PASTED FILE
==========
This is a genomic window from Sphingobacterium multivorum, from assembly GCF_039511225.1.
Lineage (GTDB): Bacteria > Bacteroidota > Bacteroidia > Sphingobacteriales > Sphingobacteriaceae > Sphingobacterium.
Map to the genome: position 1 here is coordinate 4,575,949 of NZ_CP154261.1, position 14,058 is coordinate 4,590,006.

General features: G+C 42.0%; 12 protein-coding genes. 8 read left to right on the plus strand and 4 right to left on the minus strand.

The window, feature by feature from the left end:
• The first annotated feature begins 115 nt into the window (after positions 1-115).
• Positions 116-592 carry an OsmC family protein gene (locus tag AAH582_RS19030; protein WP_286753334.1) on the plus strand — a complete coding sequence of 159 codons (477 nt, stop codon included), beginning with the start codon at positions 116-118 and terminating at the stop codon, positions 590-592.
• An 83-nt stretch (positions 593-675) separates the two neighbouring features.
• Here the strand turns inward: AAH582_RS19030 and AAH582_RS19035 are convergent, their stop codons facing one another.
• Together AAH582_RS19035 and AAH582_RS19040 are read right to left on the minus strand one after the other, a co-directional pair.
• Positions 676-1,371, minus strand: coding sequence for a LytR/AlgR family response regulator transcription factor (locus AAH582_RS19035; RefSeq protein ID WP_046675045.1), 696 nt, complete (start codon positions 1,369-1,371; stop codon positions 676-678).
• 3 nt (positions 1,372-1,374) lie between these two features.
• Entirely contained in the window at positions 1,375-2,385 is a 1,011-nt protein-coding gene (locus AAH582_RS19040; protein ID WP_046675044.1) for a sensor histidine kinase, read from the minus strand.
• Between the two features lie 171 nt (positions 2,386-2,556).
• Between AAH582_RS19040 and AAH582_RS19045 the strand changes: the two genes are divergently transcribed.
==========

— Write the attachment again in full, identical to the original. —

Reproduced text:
This is a genomic window from Sphingobacterium multivorum, from assembly GCF_039511225.1.
Lineage (GTDB): Bacteria > Bacteroidota > Bacteroidia > Sphingobacteriales > Sphingobacteriaceae > Sphingobacterium.
Map to the genome: position 1 here is coordinate 4,575,949 of NZ_CP154261.1, position 14,058 is coordinate 4,590,006.

General features: G+C 42.0%; 12 protein-coding genes. 8 read left to right on the plus strand and 4 right to left on the minus strand.

The window, feature by feature from the left end:
• The first annotated feature begins 115 nt into the window (after positions 1-115).
• Positions 116-592 carry an OsmC family protein gene (locus tag AAH582_RS19030; protein WP_286753334.1) on the plus strand — a complete coding sequence of 159 codons (477 nt, stop codon included), beginning with the start codon at positions 116-118 and terminating at the stop codon, positions 590-592.
• An 83-nt stretch (positions 593-675) separates the two neighbouring features.
• Here the strand turns inward: AAH582_RS19030 and AAH582_RS19035 are convergent, their stop codons facing one another.
• Together AAH582_RS19035 and AAH582_RS19040 are read right to left on the minus strand one after the other, a co-directional pair.
• Positions 676-1,371, minus strand: coding sequence for a LytR/AlgR family response regulator transcription factor (locus AAH582_RS19035; RefSeq protein ID WP_046675045.1), 696 nt, complete (start codon positions 1,369-1,371; stop codon positions 676-678).
• 3 nt (positions 1,372-1,374) lie between these two features.
• Entirely contained in the window at positions 1,375-2,385 is a 1,011-nt protein-coding gene (locus AAH582_RS19040; protein ID WP_046675044.1) for a sensor histidine kinase, read from the minus strand.
• Between the two features lie 171 nt (positions 2,386-2,556).
• Between AAH582_RS19040 and AAH582_RS19045 the strand changes: the two genes are divergently transcribed.